I left the stage thinking that I had “killed,” but what really had happened was that the audience was somewhat charmed by a likeably drunken “civilian” on stage with professional comics, and grateful for the break in the rather monotonous 2 hour run of comics at 5 – 10 minutes a pop.

A couple new comics congratulated me for busting on Siskel and Ebert, but no comics approached me or spoke with me. After the show I spoke with Chris Hobbs, and he was really nice and gave me tips on where Open Mic shows were, and who to speak to, and he told me about The Road, but he didn’t say “You were hilarious!” or “Man, you are FUNNY!” or anything that made me think I was as special as I thought I had demonstrated. I was a little perplexed. I expected adulation from all the comedians.

“Oh well,” I thought, “they must be jealous. But I’ll show up next week and kill once again, and THEN they’ll see how spectacular I am!”

So, I showed up next week. Hutch didn’t put me up. I showed up the following week. Hutch didn’t put me up. Again, the next week. And the next. Week after week, he just ignored me. I didn’t go out and perform at any of the sad cafes or bars; I thought I had shown everyone that I was above those types of places. I didn’t really talk to a lot of the comedians; I figured they might hold me back, or negatively influence my comedy. I just kept returning to The Punchline, badgering Hutch, and waiting for him to realize he was impeding genius. And he never put me up again. After a couple months I stopped going, figuring “Harumph! Comedy is all just who you know!”


And you know what?

I was right! Comedy IS who you know! Just like EVERYTHING ELSE IN LIFE!!! There seems to be an idea held among people (my 1994 self included) that “fairness” will only occur when everything is evaluated objectively. But objective evaluation simply doesn’t happen very much at all. It can’t! Maybe it does in science (it’s happened in a few of the labs I’ve worked in … a few …) but outside of that, everything is subjective.

Plus, Hutch wasn’t in a position to evaluate my comedy “objectively,” he was in a position to put comedians on stage who had a chance of making people laugh. I hadn’t shown any indication that I could be one of those comedians. He had seen me drunkenly banter with a couple people on stage. That’s it. None of the other comedians who went to The Punchline had seen me tell jokes anywhere else. Nobody had talked to me about my comedy background or goals. Nobody was familiar with me. I was UNKNOWN!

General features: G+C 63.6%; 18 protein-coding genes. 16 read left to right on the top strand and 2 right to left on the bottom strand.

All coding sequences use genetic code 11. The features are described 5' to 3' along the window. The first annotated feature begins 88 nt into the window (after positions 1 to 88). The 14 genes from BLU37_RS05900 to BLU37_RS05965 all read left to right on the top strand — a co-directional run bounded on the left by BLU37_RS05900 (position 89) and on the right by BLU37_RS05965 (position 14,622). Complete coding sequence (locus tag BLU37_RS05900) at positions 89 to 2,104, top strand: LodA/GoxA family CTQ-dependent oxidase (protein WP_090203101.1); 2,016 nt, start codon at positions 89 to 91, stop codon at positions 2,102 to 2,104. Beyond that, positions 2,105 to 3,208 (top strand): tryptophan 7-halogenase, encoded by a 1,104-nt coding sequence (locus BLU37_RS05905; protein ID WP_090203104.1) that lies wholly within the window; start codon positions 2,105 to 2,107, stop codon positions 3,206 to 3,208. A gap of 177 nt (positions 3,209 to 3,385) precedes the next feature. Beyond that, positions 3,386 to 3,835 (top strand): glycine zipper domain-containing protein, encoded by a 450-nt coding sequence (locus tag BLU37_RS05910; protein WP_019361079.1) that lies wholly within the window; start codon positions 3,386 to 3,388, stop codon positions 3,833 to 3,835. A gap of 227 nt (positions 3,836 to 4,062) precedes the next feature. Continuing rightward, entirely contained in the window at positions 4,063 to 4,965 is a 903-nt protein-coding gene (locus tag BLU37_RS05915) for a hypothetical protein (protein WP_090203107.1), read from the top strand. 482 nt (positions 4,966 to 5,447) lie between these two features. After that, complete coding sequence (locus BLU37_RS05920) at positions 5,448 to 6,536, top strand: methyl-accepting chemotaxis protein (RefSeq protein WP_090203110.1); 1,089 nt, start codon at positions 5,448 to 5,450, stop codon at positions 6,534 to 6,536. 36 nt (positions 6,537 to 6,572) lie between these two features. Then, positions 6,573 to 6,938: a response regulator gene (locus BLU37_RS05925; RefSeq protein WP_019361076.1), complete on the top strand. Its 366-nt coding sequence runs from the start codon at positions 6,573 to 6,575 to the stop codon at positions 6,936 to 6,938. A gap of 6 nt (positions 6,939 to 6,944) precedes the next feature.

(But not The Unknown Comic.)

After a few years of doing some theater and improv, I decided to give stand-up another try. By this time my experience in performing had led me to realize that yes, it IS who you know, so I decided to get out there and GET KNOWN BY some people! I found myself loving stand-up a whole lot better the second time around.


And this is how I feel about making a list of “best” records. The ones I know are the ones I’m going to rate highest. There are a lot of newer bands who I really like, such as The Hold Steady, Deer Tick, and Surfer Blood, but I don’t know if many/any of their CDs will make my list. It might seem ridiculous that Give the People What They Want gets placed higher than Astro Coast – critics may say the latter is the far superior album – but I’ve heard the former a million times, and the songs are burned (lovingly) into my brain! Give me twenty years of listening to Separation Sunday, and it might end up higher than Let Me Come Over on my list.

But my list is like life … it’s all who you know!

(By the way, when I went back to stand-up, Hutch eventually put me up on stage a few times!)


“We’ve been together since way back when …” – Orleans



If you saw The Mona Lisa tomorrow, for the first time ever, and it was hanging on the wall of your uncle’s fishing cabin’s screened-in porch, between one of those paintings of dogs playing poker and a Bob Ross mountainscape, and if nobody told you it was the most famous painting ever, would you recognize it as a masterpiece?

Okay, in that context maybe you would. But if she wasn’t “the most visited, most written about, most sung about, most parodied work of art in the world,” would you look at her and immediately decide, “this is so good, it HAS TO be the most famous painting in the world!”?

I thought of The Mona Lisa Fishing Cabin Conundrum (as it will now be known) because I’ve been having trouble coming up with the proper means to describe my impressions of Fleetwood Mac’s Rumours album, which I recently listened to in the car. Now, I’m sure many of you just cringed at my comparison of a 70s soft-rock album to a work of art by Leonardo DaVinci, but in terms of familiarity, I think the comparison is reasonable. Various websites list Rumours as having sold over 40 million copies worldwide, and it is the 5th highest best-selling non-greatest-hits rock record in the US. So clearly many people are aware of its existence. Ask a few friends to name 5 famous paintings and 5 famous rock records, and I think there’s a good chance The Mona Lisa and Rumours would both make most lists.